Role of Dietary Fats in Early Nutrition
Infants have an immense energy requirement — this need is partially met by milk fat, an important component of breast milk, as well as milk formulas. Milk fat is an important energy source, providing about 45-55% of the total energy requirements of an infant. Apart from this, milk fats also facilitate the delivery and absorption of essential fat-soluble vitamins, such as vitamins A, D, E and K, as well as polyunsaturated acids such as docosahexaenoic acid (DHA) and arachidonic acid (ARA), which are recognized to have a vital role in cognitive and visual development in infants.
What is Palmitic Acid?
Palmitic acid is one of the most common saturated fatty acids found in breast milk, and thus constitute an important energy source for a rapidly growing infant. In infant formula, the fat component mainly comes from vegetable oils; palm oil is typically used to increase the palmitic acid levels in formula milk closer to the high levels seen in breast milk.
Beneficial Effects of sn-2 Palmitate on Early Childhood Health
Studies have shown that infants fed with formula that was high in sn-2 palmitate had better fat absorption and higher bone mineral content than those who received standard formula. sn-2 palmitate in milk reduces calcium malabsorption and positively impacts bone development. This is particularly important during infancy when intensive growth and skeleton formation occurs.
The formation of calcium soaps can also lead to stool hardening, constipation and overall intestinal discomfort. Infants on high sn-2 palmitate formula were shown to have softer stools and less calcium
soaps in their stools compared with those on standard formula. Hard stools can be difficult to pass and infants may push or strain and may be fussier when having a bowel movement. High sn-2 palmitate formula can potentially alleviate these issues in formula-fed infants too.
Current evidence also suggests that formula with high sn-2 palmitate content may help reduce crying episodes in babies with colic, encourage the development of a healthy gut microflora7 and confer anti-inflammatory effects on the intestinal surface.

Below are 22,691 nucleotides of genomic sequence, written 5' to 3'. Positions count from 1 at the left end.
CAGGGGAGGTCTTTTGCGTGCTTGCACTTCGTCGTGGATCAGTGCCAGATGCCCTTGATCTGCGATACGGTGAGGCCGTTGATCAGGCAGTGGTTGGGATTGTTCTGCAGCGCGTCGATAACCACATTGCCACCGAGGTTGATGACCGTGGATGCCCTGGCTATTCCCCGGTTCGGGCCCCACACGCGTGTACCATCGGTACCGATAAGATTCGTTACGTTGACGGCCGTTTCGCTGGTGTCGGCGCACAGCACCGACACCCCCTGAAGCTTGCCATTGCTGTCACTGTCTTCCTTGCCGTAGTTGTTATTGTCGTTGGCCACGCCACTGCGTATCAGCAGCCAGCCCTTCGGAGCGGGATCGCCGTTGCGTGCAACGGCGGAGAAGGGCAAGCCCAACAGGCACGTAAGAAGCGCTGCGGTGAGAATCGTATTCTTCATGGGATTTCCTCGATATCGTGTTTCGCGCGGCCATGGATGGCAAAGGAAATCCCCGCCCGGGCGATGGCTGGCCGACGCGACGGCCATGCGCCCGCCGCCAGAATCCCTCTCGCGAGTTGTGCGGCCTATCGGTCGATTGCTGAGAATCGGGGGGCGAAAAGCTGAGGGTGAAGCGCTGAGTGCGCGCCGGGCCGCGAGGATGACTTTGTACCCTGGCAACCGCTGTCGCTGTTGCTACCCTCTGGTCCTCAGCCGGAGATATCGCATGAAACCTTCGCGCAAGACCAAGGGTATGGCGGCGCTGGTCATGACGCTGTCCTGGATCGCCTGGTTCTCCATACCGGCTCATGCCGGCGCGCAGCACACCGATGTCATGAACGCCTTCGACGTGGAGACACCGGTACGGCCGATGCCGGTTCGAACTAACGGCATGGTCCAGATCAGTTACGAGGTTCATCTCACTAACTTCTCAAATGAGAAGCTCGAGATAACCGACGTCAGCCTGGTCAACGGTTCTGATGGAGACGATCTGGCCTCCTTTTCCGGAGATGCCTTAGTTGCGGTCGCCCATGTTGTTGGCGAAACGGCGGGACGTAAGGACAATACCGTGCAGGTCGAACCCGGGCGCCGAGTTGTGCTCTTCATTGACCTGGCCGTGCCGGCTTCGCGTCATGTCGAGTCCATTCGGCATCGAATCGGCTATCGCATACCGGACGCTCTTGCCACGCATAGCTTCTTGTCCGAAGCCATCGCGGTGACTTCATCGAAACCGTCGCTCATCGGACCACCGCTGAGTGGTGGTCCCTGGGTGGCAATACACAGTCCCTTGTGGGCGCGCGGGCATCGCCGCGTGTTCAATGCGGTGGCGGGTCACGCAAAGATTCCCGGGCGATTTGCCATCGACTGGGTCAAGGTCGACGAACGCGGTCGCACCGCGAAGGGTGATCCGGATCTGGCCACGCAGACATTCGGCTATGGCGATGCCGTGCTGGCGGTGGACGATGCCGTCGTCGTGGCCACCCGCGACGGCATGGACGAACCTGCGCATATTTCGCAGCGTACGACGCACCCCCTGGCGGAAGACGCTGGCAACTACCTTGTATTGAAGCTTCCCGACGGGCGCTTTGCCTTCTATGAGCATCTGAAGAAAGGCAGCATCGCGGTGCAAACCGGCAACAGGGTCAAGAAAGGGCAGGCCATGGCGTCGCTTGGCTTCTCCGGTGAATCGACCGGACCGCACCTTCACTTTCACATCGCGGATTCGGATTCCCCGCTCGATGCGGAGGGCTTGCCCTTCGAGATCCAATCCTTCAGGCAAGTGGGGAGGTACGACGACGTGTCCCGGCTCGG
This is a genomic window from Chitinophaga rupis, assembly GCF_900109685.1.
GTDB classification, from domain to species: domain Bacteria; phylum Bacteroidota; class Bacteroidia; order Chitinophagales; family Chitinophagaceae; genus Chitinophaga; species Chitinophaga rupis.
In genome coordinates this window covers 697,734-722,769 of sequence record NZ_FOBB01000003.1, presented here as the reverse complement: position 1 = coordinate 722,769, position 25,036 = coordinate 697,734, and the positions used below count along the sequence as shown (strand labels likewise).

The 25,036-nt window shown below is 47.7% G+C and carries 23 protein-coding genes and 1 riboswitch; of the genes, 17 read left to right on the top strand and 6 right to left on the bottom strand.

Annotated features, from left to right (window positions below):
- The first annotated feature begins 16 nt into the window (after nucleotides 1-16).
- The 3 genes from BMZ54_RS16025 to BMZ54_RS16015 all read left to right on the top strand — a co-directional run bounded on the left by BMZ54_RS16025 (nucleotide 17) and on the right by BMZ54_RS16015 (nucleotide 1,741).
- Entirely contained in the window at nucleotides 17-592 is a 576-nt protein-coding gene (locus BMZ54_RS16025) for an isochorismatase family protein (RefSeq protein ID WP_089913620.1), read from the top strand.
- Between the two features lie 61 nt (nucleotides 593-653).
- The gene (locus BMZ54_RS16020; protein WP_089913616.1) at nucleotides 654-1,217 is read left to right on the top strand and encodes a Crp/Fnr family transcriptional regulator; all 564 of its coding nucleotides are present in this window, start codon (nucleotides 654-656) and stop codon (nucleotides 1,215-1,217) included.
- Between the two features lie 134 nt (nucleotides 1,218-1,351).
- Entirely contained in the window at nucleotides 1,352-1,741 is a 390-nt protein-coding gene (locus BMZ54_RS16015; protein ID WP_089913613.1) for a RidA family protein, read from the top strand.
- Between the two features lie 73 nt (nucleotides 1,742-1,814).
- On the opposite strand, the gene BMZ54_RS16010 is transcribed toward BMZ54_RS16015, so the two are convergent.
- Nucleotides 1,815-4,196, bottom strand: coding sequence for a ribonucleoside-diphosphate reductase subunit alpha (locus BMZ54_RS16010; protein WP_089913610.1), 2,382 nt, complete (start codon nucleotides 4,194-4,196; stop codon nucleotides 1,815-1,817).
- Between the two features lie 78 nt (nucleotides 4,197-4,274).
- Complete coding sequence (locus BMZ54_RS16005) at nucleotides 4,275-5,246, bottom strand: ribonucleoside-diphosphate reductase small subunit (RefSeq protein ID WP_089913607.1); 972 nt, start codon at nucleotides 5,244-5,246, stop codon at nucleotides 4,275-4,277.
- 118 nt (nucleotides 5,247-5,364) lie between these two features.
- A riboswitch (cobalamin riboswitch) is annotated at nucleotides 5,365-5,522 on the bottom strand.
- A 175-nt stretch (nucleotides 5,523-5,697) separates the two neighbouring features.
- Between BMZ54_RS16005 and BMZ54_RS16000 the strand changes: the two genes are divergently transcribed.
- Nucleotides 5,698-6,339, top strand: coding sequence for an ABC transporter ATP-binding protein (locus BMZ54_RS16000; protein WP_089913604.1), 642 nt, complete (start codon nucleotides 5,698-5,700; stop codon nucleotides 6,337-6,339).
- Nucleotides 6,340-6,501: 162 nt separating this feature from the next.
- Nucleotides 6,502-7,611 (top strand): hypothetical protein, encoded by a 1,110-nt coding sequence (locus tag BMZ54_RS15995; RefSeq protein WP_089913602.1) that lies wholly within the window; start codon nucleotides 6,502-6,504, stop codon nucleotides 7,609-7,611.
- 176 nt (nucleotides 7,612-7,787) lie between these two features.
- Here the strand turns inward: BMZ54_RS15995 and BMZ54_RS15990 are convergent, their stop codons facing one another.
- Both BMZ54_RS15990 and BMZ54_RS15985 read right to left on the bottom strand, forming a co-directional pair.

- Palmitic acid is a major saturated fatty acid in milk and is an important energy source for a growing infant.
- During digestion, palmitic acids that are bound at the sn-2 position do not create calcium soaps in the intestine, as they are readily absorbed, thereby reducing fat and calcium malabsorption.
- sn-2 palmitate also improves stool consistency and reduces crying time in infants with colic.
- Koletzko B, et al. Physiological aspects of human milk lipids and implications for infant feeding: a workshop report. Acta Paediatr. 2011;100(11):1405–1415.
- Miles EA, Calder PC. The influence of the position of palmitate in infant formula triacylglycerols on health outcomes. Nutr Res. 2017;44:1–8.
- Bronsky J, et al. Palm Oil and Beta-palmitate in Infant Formula: A Position Paper by the European Society for Paediatric Gastroenterology, Hepatology, and Nutrition (ESPGHAN) Committee on Nutrition. J Pediatr Gastroenterol Nutr. 2019;68(5):742– 760.
- Carnielli VP, et al. Structural position and amount of palmitic acid in formulas: effects on fat, fatty acid, and mineral balance. J Pediatr Gastroenterol Nutr. 1996;23:554–60.
- Kennedy K, et al. Double-blind, randomized trial of a synthetic triacylglycerol in formula-fed term infants: effects on stool biochemistry, stool characteristics, and bone mineralization. Am J Clin Nutr. 1999;70(5):920–927.
- Litmanovitz I, Bar-Yoseph F, Lifshitz Y, et al. Reduced crying in term infants fed high beta-palmitate formula: a double-blind randomized clinical trial. BMC Pediatr. 2014;14:152.
- Yaron S, et al. Effect of high β-palmitate content in infant formula on the intestinal microbiota of term infants. J Pediatr Gastroenterol Nutr. 2013;56:376–81.
- Lu P, et al. High beta-palmitate fat controls the intestinal inflammatory response and limits intestinal damage in mucin Muc2 deficient mice. PLoS One. 2013;8:e65878.